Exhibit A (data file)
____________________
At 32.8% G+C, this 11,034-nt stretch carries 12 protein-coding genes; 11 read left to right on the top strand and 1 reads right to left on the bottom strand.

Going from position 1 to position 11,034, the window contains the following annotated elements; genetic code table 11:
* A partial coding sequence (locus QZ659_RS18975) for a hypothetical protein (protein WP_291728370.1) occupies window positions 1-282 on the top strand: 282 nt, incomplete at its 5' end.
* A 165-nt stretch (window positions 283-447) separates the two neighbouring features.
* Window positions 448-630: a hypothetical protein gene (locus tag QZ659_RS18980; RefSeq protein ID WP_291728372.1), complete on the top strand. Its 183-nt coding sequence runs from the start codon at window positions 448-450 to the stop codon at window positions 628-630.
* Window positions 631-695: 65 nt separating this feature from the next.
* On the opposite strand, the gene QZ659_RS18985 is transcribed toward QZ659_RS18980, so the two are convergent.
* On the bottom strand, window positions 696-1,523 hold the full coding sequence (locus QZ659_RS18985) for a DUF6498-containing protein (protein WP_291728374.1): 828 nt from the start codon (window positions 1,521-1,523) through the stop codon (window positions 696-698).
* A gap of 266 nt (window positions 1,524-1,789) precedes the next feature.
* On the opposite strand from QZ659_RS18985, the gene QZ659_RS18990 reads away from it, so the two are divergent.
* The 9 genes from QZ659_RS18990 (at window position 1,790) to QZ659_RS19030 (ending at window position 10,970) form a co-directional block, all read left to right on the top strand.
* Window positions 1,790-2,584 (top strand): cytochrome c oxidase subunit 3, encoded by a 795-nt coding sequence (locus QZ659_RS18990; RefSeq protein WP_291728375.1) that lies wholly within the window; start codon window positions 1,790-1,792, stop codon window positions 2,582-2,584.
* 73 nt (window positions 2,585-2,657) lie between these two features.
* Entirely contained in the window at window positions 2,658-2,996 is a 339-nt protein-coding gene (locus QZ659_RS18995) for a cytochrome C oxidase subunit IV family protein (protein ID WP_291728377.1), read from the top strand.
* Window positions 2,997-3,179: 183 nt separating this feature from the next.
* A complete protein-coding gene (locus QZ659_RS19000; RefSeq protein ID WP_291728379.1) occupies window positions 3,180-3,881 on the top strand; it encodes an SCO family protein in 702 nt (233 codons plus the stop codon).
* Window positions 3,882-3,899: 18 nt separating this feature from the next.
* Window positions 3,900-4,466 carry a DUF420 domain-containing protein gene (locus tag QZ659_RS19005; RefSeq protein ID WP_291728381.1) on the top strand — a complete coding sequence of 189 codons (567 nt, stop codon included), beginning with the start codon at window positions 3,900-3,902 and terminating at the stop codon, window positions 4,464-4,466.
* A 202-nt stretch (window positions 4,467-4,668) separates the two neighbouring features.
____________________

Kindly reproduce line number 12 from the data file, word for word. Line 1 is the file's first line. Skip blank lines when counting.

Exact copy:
* Window positions 1,790-2,584 (top strand): cytochrome c oxidase subunit 3, encoded by a 795-nt coding sequence (locus QZ659_RS18990; RefSeq protein WP_291728375.1) that lies wholly within the window; start codon window positions 1,790-1,792, stop codon window positions 2,582-2,584.